For many business leaders, inflation is more of a theoretical concept than a reality. After all, it's been 40 years since inflation has reared its ugly head, so it's just not been part of everyone's lived experience. Until now.
Inflation is not only driving up the cost of everything, it is also wreaking havoc with long-established ways business leaders understand, plan and forecast product demand, supply chain resources, inventory and cash flow. Formerly reliable ways of doing these things just won't hold up in inflationary environments.
The question everyone needs to ask is, what will? Let's take a closer look.
Food, rent or mortgage, and gas prices are hitting consumers hard, leaving them with less wallet share for non-essentials. This means your company needs to get even better at demand planning, forecasting, and sensing consumer behavior, which in turn drives manufacturing, transportation, inventory management, and sourcing of raw materials. You'll need to include leading market indicators, real-time consumer trends, and other external data signals into demand forecasting to better predict forward-looking product mixes and volumes.
It feels like a perfect storm on the input cost front, doesn't it? Materials are scarce and pricy - and getting what's available shipped to your manufacturing plants and warehouses is taking longer and costing more. At the same time, you've got the Great Resignation underway, driving up labor costs.
All this has put significant pressure on margins. Business leaders need to better plan resources and materials. For example, they need to account for variability ahead of time and have scenarios prepared to balance cost with service and alternate use of resources and carry multiple market scenarios into the regular sales and operations meetings so they can respond swiftly as trends solidify.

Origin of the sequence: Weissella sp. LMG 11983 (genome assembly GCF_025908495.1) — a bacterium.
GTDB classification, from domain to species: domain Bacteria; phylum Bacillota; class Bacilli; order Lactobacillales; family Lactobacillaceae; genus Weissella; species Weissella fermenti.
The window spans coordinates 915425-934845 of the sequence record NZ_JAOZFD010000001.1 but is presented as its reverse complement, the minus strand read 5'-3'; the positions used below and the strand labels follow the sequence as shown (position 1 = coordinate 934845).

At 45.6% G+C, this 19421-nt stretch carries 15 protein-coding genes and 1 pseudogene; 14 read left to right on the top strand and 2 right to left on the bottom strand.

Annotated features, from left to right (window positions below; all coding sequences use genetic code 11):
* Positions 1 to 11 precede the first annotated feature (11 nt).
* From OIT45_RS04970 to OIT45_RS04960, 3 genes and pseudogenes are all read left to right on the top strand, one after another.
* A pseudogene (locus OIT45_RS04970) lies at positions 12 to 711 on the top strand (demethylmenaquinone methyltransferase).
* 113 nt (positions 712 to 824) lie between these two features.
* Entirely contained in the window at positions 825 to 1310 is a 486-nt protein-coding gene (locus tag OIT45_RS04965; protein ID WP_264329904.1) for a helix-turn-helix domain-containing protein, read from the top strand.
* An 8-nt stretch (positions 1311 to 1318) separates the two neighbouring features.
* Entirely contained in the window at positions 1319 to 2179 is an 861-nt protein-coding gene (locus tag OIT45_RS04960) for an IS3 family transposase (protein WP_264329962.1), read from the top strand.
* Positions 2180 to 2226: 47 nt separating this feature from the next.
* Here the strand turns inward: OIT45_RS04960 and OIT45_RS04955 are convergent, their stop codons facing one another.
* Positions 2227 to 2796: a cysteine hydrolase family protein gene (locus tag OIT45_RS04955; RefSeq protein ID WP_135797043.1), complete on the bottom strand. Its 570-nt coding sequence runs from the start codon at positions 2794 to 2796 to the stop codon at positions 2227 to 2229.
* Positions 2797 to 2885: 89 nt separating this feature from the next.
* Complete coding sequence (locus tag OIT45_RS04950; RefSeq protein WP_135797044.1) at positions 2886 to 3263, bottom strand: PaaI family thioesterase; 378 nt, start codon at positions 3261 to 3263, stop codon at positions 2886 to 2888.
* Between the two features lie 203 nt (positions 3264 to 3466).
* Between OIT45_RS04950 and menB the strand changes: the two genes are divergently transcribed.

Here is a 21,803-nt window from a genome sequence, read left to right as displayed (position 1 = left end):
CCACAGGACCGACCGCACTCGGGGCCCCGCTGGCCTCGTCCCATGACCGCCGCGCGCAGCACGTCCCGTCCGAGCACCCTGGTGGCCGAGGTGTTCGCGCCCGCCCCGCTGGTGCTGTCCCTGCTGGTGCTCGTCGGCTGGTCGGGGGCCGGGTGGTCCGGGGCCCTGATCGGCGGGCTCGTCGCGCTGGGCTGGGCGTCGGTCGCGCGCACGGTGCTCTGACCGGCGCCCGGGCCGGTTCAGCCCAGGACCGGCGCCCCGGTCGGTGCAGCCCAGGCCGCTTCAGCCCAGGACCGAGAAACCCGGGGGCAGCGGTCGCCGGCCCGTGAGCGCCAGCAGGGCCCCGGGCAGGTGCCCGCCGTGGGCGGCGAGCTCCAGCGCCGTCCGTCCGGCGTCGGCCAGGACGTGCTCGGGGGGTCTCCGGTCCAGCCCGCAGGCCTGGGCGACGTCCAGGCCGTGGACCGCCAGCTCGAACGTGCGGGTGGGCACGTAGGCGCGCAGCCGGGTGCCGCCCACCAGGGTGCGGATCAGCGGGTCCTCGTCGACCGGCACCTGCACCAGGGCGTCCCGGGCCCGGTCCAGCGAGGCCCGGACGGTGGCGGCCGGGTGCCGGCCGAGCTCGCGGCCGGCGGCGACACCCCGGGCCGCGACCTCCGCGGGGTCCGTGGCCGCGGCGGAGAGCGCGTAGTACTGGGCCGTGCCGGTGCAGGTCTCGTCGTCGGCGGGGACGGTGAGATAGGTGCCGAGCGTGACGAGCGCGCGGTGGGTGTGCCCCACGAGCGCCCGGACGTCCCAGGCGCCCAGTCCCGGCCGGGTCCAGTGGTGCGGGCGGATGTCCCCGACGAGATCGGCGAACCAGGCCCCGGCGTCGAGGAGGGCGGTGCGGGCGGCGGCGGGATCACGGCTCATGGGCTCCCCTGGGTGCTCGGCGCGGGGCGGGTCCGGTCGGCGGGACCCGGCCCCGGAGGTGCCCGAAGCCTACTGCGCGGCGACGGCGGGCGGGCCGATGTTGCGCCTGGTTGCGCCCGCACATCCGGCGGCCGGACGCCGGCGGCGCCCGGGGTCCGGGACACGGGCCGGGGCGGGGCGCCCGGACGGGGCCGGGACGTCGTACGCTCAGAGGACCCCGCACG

As a result, now you need to closely monitor and optimize management of working capital and inventory buffers. This is key, because when your business needs cash, the last thing you'll want to do is borrow at high rates while capital is tied up in unused inventory. You need to know exactly what's needed and manage available inventory closely and effectively based on real-time variability of demand and supply.
Thriving amidst these inflationary impacts will require:
Closer alignment between departmental disciplines and the finance department
A digital platform that records all transactions as they happen and interoperates this data for accurate modeling, planning, and forecasting
Tying in external data sources (such as economic data) and supply chain networks
Inflationary dynamics are changing so quickly, CEO's might wake up Monday morning to dramatic economic changes affecting revenue, cost, and margin assumptions. As a result, finance, demand, and supply chain planning must be closely coordinated on a frequent basis. Know your cash position in real time to make informed planning and budgeting decisions.
These strategies will enable your business to be more predictive, prepared and agile, which is vital to navigating economic ups and downs. Many companies are beginning to engage in probabilistic planning, where they develop multiple planning scenarios based on best, worst, and "middle" or "likely" realities so they can respond swiftly as things change.